Few studies have evaluated microscopic lesions associated with feeding DON. Similar to other measured parameters, inconsistent microscopic lesions are likely associated with dose and timing of sampling the animals after DON ingestion. Previous studies have reported variations in the presence of microscopic lesions ranging from none detected16 to lesions that were considered relevant to DON ingestion.29 Recently, it was documented that intravenous administration of DON to pigs results in lymphocyte apoptosis in multiple lymphoid organs and other tissues, with more severe lesions observed at 24 hours. Hepatocellular apoptosis has also been reported.30 Following a 6-week feeding study with DON-contaminated feed, lymphocytic depletion was apparent in the spleen, and hepatic vascular dilatation and thickening and focal hemorrhagic and necrotizing lymphadenitis were reported.22 Two other groups observed an increase in hepatic fibrosis separating lobules.15,31 However, both studies had mixed mycotoxins in the feed, including DON and aflatoxin and DON and zeralenone contamination, respectively. The complete feed used in this study contained minimal quantities of zeralenone (0 to 0.6 mg per kg) and fumonisin B1 (0 to 1.1 mg per kg), but not aflatoxin.8 These concentrations are considered within normal limits in swine feed. Evidence of previous or persistent hepatic degeneration or necrosis was not observed. These data suggest that liver histopathology cannot be reliably used to diagnose chronic DON ingestion.

An important aspect of this study was its extensive evaluation of the gastrointestinal tract for microscopic lesions that may be linked to DON ingestion. Feeding diets contaminated with DON alone has been demonstrated to cause mild villous atrophy, edema, and hyperemia during the acute post-feeding period.32 Feeding diets with multiple mycotoxin contaminants (DON, T-2 toxin, and zeralenone) resulted in mild inflammation, goblet cell loss, and increased crypt necrosis.33 A study in mice fed DON and nivalenol reported inflammation and crypt necrosis of the small intestine, and gastric ulceration and inflammation.34 Furthermore, DON can alter intestinal microflora by increasing aerobic mesophilic bacteria.35 DON consumption has also been shown to promote uptake of Salmonella serovar Typhimurium by macrophages, suggesting there may be an increased susceptibility to gastrointestinal pathogens in swine.7 For these reasons, in this study, an intestinal inflammatory score was recorded along with morphological changes. Diagnostic changes associated with abnormal villi, loss of goblet cells, crypt changes including necrosis or increased mitoses, or colonic glandular changes were not apparent in examined sections of small and large intestine. These data suggest that either higher doses of DON may be needed to cause gastrointestinal inflammation, or pigs chronically fed DON physiologically adapt with time.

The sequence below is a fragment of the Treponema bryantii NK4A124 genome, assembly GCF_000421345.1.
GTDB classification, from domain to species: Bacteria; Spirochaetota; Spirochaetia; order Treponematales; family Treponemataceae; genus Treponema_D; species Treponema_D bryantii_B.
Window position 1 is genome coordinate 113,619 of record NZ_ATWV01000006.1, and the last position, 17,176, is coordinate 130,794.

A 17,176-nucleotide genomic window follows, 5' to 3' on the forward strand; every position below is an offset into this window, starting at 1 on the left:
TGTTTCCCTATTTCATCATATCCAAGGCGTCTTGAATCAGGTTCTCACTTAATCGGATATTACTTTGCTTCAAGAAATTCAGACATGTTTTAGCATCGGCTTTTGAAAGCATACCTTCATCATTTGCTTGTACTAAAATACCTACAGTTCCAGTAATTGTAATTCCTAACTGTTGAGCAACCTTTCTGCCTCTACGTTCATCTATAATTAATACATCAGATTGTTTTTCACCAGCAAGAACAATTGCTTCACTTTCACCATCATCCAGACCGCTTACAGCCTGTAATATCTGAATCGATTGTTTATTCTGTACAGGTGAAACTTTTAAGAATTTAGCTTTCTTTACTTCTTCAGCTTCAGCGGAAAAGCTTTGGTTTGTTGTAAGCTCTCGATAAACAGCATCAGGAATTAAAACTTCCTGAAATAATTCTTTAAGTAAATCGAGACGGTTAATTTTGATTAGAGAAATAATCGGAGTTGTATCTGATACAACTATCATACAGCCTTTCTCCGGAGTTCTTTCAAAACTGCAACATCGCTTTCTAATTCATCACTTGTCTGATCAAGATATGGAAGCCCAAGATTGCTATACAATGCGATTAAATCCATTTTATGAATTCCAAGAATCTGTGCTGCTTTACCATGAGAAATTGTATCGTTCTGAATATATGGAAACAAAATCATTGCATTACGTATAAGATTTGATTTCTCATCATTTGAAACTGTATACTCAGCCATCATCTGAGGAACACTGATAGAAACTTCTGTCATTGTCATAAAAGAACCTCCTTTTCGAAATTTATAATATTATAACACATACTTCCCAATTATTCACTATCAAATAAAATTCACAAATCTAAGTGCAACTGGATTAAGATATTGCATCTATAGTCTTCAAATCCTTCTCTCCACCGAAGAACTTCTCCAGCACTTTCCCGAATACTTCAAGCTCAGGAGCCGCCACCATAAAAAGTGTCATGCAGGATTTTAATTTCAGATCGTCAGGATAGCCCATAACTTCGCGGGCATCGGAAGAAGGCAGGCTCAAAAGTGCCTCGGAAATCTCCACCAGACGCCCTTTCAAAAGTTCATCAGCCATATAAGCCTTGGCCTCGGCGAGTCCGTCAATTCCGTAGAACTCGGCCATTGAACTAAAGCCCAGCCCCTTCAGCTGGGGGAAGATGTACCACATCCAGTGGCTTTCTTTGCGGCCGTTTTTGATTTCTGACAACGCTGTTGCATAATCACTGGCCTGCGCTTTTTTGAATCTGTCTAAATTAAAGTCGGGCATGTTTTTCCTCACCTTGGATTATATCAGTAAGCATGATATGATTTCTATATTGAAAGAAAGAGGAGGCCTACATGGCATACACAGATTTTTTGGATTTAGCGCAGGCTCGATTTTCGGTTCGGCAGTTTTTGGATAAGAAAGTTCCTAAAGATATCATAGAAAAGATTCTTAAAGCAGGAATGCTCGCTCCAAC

Evaluating swine tissues macroscopically and microscopically, performing bone analysis, or measuring serum analytes (including liver enzyme activity) demonstrated limited diagnostic value in determining chronic DON ingestion in pigs fed 5 mg per kg DON in complete feed for 120 days. Alternatively, these data suggest that measuring liver selenium concentrations may aid in the diagnosis of chronic DON exposure in pigs.


•  Under the conditions of this study, chronic DON ingestion does not cause significant macroscopic or microscopic tissue lesions.

•  Under the conditions of this study, in pigs fed 5 mg per kg DON in complete feed for 120 days, bone and serum analyte analysis are of limited diagnostic value.

•  Liver trace-mineral analysis may provide a useful diagnostic tool suggesting chronic DON ingestion.

•  Additional studies are necessary to evaluate the effects of chronic DON ingestion in pigs fed concentrations of DON > 5 mg per kg of feed.


The authors are grateful to the Iowa Pork Producers Association for funding this study. We also would like to thank Iowa Select Farms for allowing the research to be conducted in their facilities.

Conflict of interest

None reported.